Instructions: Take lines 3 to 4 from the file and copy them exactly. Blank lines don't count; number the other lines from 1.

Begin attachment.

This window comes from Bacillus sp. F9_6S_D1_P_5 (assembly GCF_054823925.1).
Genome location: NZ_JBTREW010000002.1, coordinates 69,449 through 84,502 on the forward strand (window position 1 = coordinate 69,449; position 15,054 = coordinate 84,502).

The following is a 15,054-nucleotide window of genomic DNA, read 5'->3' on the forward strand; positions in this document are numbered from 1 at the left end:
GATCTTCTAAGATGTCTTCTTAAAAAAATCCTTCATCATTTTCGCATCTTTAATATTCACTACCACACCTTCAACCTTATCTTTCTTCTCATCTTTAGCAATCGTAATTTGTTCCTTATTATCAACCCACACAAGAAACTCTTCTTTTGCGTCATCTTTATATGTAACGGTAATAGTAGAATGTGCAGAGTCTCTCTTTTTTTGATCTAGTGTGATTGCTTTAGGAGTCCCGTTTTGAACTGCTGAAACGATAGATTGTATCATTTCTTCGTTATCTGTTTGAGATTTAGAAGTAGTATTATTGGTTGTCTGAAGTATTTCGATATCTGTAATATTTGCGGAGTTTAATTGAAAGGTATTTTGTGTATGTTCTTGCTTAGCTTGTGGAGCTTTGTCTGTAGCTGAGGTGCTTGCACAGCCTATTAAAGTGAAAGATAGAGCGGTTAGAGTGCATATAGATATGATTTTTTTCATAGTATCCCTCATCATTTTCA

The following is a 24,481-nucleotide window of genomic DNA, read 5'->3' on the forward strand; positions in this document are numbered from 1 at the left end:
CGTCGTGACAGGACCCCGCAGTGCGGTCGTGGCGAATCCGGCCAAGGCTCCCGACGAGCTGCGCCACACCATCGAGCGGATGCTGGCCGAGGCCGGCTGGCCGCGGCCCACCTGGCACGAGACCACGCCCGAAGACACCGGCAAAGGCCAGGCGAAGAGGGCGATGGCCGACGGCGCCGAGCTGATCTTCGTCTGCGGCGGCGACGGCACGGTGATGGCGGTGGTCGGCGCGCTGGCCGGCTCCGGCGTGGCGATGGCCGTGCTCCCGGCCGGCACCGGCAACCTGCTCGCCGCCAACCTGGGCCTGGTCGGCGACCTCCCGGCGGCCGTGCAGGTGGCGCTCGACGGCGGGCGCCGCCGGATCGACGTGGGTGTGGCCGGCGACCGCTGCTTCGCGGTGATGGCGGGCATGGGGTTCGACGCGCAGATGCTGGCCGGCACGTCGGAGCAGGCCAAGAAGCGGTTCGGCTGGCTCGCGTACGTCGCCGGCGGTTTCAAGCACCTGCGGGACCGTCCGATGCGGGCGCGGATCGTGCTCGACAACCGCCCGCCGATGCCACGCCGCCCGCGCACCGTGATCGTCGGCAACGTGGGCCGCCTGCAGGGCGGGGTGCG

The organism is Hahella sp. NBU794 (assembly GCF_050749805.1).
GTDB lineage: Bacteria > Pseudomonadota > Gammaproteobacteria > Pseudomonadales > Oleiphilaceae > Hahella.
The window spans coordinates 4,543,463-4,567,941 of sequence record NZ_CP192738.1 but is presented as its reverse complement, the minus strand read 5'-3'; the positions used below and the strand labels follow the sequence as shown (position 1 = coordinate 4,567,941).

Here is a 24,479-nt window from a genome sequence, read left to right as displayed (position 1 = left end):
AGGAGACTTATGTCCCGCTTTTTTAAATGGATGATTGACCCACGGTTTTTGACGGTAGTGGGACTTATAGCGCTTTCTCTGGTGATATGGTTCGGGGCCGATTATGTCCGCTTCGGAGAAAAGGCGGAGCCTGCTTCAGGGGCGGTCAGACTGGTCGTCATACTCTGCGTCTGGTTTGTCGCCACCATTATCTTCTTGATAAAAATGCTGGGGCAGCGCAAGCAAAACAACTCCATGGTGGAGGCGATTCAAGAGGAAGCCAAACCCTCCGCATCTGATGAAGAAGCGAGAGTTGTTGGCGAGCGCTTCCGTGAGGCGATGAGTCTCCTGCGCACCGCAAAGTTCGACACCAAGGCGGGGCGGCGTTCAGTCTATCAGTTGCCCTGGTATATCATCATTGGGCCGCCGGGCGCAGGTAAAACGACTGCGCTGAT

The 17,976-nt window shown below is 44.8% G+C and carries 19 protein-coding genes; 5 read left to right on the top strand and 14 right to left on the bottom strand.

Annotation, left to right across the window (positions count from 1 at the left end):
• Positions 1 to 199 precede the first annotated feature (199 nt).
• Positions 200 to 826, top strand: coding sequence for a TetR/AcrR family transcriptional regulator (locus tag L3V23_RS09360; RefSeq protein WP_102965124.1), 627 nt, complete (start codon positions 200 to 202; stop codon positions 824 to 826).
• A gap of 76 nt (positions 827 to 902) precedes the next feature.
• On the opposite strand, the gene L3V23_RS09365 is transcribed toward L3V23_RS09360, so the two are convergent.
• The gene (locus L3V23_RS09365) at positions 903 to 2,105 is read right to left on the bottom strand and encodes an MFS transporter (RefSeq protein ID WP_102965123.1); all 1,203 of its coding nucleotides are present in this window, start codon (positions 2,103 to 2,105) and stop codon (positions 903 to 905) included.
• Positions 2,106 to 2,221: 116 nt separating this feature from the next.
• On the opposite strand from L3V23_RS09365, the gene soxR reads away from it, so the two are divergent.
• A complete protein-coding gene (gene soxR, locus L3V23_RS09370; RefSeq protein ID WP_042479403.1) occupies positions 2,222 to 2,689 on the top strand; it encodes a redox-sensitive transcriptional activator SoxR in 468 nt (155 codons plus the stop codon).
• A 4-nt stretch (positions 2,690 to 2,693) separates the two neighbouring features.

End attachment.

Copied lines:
The following is a 15,054-nucleotide window of genomic DNA, read 5'->3' on the forward strand; positions in this document are numbered from 1 at the left end:
GATCTTCTAAGATGTCTTCTTAAAAAAATCCTTCATCATTTTCGCATCTTTAATATTCACTACCACACCTTCAACCTTATCTTTCTTCTCATCTTTAGCAATCGTAATTTGTTCCTTATTATCAACCCACACAAGAAACTCTTCTTTTGCGTCATCTTTATATGTAACGGTAATAGTAGAATGTGCAGAGTCTCTCTTTTTTTGATCTAGTGTGATTGCTTTAGGAGTCCCGTTTTGAACTGCTGAAACGATAGATTGTATCATTTCTTCGTTATCTGTTTGAGATTTAGAAGTAGTATTATTGGTTGTCTGAAGTATTTCGATATCTGTAATATTTGCGGAGTTTAATTGAAAGGTATTTTGTGTATGTTCTTGCTTAGCTTGTGGAGCTTTGTCTGTAGCTGAGGTGCTTGCACAGCCTATTAAAGTGAAAGATAGAGCGGTTAGAGTGCATATAGATATGATTTTTTTCATAGTATCCCTCATCATTTTCA